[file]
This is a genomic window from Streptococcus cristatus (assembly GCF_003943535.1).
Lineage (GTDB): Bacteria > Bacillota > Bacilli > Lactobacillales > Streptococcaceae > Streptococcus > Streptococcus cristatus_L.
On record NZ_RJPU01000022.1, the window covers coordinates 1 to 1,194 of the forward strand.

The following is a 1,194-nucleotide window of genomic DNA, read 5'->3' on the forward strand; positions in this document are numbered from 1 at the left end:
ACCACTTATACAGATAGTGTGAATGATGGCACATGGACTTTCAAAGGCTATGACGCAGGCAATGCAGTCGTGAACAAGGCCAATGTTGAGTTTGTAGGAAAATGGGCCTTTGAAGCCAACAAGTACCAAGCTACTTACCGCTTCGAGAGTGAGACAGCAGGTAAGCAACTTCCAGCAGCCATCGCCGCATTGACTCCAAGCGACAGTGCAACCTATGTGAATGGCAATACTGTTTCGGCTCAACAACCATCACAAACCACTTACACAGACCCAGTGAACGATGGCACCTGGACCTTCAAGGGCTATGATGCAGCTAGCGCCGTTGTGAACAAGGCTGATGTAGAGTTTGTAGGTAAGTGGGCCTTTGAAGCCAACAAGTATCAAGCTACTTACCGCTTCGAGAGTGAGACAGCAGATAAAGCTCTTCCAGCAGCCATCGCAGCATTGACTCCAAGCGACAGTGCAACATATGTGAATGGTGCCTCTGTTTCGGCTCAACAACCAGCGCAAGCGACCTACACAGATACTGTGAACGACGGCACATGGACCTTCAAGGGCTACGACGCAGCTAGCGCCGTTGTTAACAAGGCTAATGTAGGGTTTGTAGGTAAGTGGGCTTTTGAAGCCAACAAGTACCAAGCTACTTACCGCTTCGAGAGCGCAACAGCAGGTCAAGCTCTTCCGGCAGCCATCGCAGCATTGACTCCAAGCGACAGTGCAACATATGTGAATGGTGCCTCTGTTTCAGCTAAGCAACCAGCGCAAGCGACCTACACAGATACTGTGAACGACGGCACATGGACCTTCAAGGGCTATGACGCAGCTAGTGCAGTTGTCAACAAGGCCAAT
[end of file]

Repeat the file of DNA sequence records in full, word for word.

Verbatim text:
This is a genomic window from Streptococcus cristatus (assembly GCF_003943535.1).
Lineage (GTDB): Bacteria > Bacillota > Bacilli > Lactobacillales > Streptococcaceae > Streptococcus > Streptococcus cristatus_L.
On record NZ_RJPU01000022.1, the window covers coordinates 1 to 1,194 of the forward strand.

The following is a 1,194-nucleotide window of genomic DNA, read 5'->3' on the forward strand; positions in this document are numbered from 1 at the left end:
ACCACTTATACAGATAGTGTGAATGATGGCACATGGACTTTCAAAGGCTATGACGCAGGCAATGCAGTCGTGAACAAGGCCAATGTTGAGTTTGTAGGAAAATGGGCCTTTGAAGCCAACAAGTACCAAGCTACTTACCGCTTCGAGAGTGAGACAGCAGGTAAGCAACTTCCAGCAGCCATCGCCGCATTGACTCCAAGCGACAGTGCAACCTATGTGAATGGCAATACTGTTTCGGCTCAACAACCATCACAAACCACTTACACAGACCCAGTGAACGATGGCACCTGGACCTTCAAGGGCTATGATGCAGCTAGCGCCGTTGTGAACAAGGCTGATGTAGAGTTTGTAGGTAAGTGGGCCTTTGAAGCCAACAAGTATCAAGCTACTTACCGCTTCGAGAGTGAGACAGCAGATAAAGCTCTTCCAGCAGCCATCGCAGCATTGACTCCAAGCGACAGTGCAACATATGTGAATGGTGCCTCTGTTTCGGCTCAACAACCAGCGCAAGCGACCTACACAGATACTGTGAACGACGGCACATGGACCTTCAAGGGCTACGACGCAGCTAGCGCCGTTGTTAACAAGGCTAATGTAGGGTTTGTAGGTAAGTGGGCTTTTGAAGCCAACAAGTACCAAGCTACTTACCGCTTCGAGAGCGCAACAGCAGGTCAAGCTCTTCCGGCAGCCATCGCAGCATTGACTCCAAGCGACAGTGCAACATATGTGAATGGTGCCTCTGTTTCAGCTAAGCAACCAGCGCAAGCGACCTACACAGATACTGTGAACGACGGCACATGGACCTTCAAGGGCTATGACGCAGCTAGTGCAGTTGTCAACAAGGCCAAT